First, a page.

Dominic Raab has become the latest Conservative MP to say he will run for Tory leadership.
The former Brexit secretary is the sixth Tory to enter the race after Theresa May said she would resign as party leader on 7 June.
Speaking to the Mail on Sunday, Mr Raab said he would prefer for the UK to leave the EU with a deal.
But he said the UK must “calmly demonstrate unflinching resolve to leave in October – at the latest”.
Whoever wins the leadership contest will become the UK’s next prime minister.
Party bosses expect a new leader to be chosen by the end of July.
Mrs May will continue as prime minister while the leadership contest takes place.
She agreed with chairman of the Tory backbench 1922 Committee, Sir Graham Brady, that the process to choose a new leader should begin the week after she stands down.
Five other candidates have so far confirmed their intention to stand:
- Foreign Secretary Jeremy Hunt
- International Development Secretary Rory Stewart
- Health Secretary Matt Hancock
- Former Foreign Secretary Boris Johnson
- Former Work and Pensions Secretary Esther McVey
Earlier, other Conservative leadership contenders clashed over Brexit.
Mr Hancock said Mrs May’s successor must be more “brutally honest” about the “trade-offs” required to get a deal through Parliament.
And Mr Stewart said he would not serve under rival Boris Johnson because of his backing for a no-deal exit.
In the Mail on Sunday article, Mr Raab – who voted for Brexit in the 2016 referendum – said: “We can’t live in a country where politicians make promises to respect your vote in a referendum, and then junk them if they don’t like the verdict.
“The country now feels stuck in the mud, humiliated by Brussels and incapable of finding a way forward. The prime minister has announced her resignation. It’s time for a new direction.”
Mr Raab said “leadership with conviction” was needed to change the dynamic of Brexit.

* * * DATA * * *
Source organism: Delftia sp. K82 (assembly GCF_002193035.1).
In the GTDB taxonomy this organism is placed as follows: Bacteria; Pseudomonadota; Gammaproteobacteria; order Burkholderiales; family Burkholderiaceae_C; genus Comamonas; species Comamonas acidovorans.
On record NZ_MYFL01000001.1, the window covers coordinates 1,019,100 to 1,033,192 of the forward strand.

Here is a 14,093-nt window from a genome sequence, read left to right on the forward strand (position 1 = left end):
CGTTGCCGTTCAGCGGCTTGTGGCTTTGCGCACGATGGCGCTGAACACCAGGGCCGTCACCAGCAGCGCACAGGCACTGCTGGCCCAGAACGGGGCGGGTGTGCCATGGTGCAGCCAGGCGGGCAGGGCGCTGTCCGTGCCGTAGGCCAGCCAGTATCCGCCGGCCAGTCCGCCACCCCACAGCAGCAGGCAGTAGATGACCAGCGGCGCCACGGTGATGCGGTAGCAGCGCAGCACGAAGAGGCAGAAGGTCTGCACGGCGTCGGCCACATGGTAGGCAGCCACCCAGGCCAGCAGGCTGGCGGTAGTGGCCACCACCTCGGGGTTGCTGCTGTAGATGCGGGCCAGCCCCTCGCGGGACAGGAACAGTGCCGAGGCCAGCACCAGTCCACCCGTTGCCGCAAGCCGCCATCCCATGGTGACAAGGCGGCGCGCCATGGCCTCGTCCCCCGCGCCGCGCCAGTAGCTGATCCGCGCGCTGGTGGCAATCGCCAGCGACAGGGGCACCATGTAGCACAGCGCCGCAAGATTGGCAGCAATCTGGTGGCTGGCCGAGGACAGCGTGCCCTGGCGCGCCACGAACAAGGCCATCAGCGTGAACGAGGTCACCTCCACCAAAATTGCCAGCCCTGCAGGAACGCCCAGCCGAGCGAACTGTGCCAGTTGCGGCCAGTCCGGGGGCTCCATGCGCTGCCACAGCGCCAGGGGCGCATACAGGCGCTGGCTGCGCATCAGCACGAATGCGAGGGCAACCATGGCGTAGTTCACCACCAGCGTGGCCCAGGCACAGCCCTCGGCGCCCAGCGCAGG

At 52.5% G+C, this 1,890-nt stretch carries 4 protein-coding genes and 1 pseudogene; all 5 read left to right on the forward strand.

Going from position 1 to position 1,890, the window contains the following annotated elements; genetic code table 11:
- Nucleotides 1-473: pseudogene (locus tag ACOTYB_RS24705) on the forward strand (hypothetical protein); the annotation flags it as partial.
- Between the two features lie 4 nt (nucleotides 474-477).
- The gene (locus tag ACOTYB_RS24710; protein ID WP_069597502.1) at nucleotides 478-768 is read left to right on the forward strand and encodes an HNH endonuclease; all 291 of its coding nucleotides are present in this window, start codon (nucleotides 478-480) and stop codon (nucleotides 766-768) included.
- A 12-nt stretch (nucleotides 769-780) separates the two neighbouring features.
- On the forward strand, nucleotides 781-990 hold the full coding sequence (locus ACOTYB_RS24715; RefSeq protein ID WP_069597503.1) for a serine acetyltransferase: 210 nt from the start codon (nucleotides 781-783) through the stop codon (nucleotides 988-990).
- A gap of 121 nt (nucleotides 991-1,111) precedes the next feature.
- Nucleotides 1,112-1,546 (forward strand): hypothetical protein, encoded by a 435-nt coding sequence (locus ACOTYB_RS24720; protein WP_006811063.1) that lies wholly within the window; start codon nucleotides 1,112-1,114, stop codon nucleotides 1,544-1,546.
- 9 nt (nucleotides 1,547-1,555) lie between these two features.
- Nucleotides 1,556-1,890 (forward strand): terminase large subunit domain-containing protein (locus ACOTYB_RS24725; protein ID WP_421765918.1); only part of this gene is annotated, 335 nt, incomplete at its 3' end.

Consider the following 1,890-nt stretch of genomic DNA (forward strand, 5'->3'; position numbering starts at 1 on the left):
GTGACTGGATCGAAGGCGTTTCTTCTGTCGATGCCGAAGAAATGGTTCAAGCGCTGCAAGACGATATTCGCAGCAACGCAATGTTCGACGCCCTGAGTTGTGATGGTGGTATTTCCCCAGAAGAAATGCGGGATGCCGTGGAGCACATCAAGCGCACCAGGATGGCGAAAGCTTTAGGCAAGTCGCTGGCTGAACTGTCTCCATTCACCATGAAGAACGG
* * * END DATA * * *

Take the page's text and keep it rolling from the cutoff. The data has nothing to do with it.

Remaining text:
He added: “I will fight for a fairer deal on Brexit, a fairer deal for British workers, and a fairer society where every child can fulfil their potential.”
He was the second Brexit secretary to resign, in November 2018.
At the time he said he quit the cabinet over “fatal flaws” in the draft Brexit agreement with the EU.
In the Mail in Sunday interview, Mr Raab said in there was still time to negotiate changes to the Northern Ireland backstop – the agreement to maintain an open border on the island of Ireland in the event that the UK leaves the EU without securing an all-encompassing deal.
He described it as the “Backstop of EU laws”, over which he said the UK had no say over.
He said: “That is a reasonable, limited, request and would work in all sides’ interests.
“It is the only solution MPs have approved. But, we will not be taken seriously in Brussels, unless we are clear that we will walk away on World Trade Organisation (WTO) terms, if the EU doesn’t budge”
Mr Raab also set out plans to raise the amount workers can earn before they pay National Insurance, as well as a cut of a penny off the basic rate of income tax.
He said that apprenticeships, paternity leave and the environment would be priorities if he became Prime Minister.
Who are the Conservative members?
Most members of most parties in the UK are pretty middle-class. But Conservative Party members are the most middle-class of all: 86% fall into the ABC1 category.
Around a quarter of them are, or were, self-employed and nearly half of them work, or used to, in the private sector.
Nearly four out of 10 put their annual income at over £30,000, and one in 20 put it at over £100,000. As such, Tory members are considerably better-off than most voters.
Tory MPs have until the week commencing 10 June to put their name forward, and any of them can stand – as long as they have the backing of two parliamentary colleagues.
The candidates will be whittled down until two remain, and in July all party members will vote to decide on the winner.
The Conservative Party had 124,000 members, as of March last year. The last leader elected by the membership was David Cameron in 2005, as Theresa May was unopposed in 2016.
It will be the first time Conservative members have directly elected a prime minister, as opposed to a leader of the opposition.